Tuesday, August 26, 2008

101 Ways, Part 9: Obit

For a brief intro to the "101 Ways to Say 'Died'" series, click here.

Early Americans who wanted to class up their epitaphs a bit could choose the Latin "obit" (abbreviated "obt."). Dropped into an otherwise unremarkable epitaph, "obit" conveys a desire to seem educated or perhaps to connect with the classical past with words as well as with images.

"Obit" comes from the Latin obire, which means "to meet," or, in this context, "to meet death." I took Latin in high school, but am no classicist, so if anyone reading this knows the difference between obire and morior, speak up and let me know.

An interesting note: More Harrington's father, Jonathan Harrington, Jr. served as a fifer with Capt. Parker's militia during the Battle of Lexington in 1775 (he was 16 or 17 at the time). He was the last surviving veteran of that battle when he died in 1854. Read Benson Lossing's 1848 interview with Harrington here.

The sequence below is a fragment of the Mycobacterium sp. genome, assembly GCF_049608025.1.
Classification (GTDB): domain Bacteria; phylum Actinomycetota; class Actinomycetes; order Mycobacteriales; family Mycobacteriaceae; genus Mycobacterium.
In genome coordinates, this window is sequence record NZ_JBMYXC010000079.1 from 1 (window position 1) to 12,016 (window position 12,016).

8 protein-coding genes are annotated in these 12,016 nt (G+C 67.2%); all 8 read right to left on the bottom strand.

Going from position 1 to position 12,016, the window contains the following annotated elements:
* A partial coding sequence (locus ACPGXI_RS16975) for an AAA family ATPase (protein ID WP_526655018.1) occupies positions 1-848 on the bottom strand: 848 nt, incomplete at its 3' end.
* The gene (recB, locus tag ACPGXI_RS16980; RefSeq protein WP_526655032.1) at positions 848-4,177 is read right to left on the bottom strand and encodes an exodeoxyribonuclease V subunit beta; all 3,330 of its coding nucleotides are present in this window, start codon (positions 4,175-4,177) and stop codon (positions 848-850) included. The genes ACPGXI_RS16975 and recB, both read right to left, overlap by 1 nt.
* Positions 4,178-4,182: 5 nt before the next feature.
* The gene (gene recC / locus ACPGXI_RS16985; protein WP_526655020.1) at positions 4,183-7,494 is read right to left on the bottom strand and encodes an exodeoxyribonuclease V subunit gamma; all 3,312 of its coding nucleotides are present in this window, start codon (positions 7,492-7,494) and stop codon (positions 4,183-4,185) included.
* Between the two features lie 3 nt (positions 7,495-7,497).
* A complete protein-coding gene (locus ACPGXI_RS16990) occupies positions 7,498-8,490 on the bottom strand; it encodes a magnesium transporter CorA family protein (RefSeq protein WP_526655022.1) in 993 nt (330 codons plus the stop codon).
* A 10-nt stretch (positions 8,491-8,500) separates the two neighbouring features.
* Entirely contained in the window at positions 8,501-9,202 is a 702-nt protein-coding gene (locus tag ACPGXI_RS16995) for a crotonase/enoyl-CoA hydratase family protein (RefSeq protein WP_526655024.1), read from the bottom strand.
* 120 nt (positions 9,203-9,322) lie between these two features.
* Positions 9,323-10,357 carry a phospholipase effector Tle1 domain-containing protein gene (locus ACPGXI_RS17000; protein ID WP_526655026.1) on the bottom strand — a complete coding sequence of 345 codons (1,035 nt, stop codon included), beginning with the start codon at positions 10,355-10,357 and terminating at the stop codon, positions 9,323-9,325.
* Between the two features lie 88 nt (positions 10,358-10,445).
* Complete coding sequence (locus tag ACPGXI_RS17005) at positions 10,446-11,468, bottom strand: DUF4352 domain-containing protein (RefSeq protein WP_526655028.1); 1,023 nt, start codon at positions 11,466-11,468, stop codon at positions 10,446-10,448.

More Harrington, Lexington, MA, 1802

1 comment:

Robert J. said...

This stone is a nice example of the stylistic changes that were taking place right about 1800. It has an urn but not a willow -- generally the first phase as the heads and winged heads began to disappear. And yet the borders of the tympanum have the kind of drops and leaves that you usually see surrounding the heads and winged heads (and rarely around urns). And it still uses the long-s and the old-style numerals, which will be gone from this part of Massachusetts within 5 years I bet. If someone covered up the date, you could place this one very close to 1800 on the basis of the other stylistic elements alone.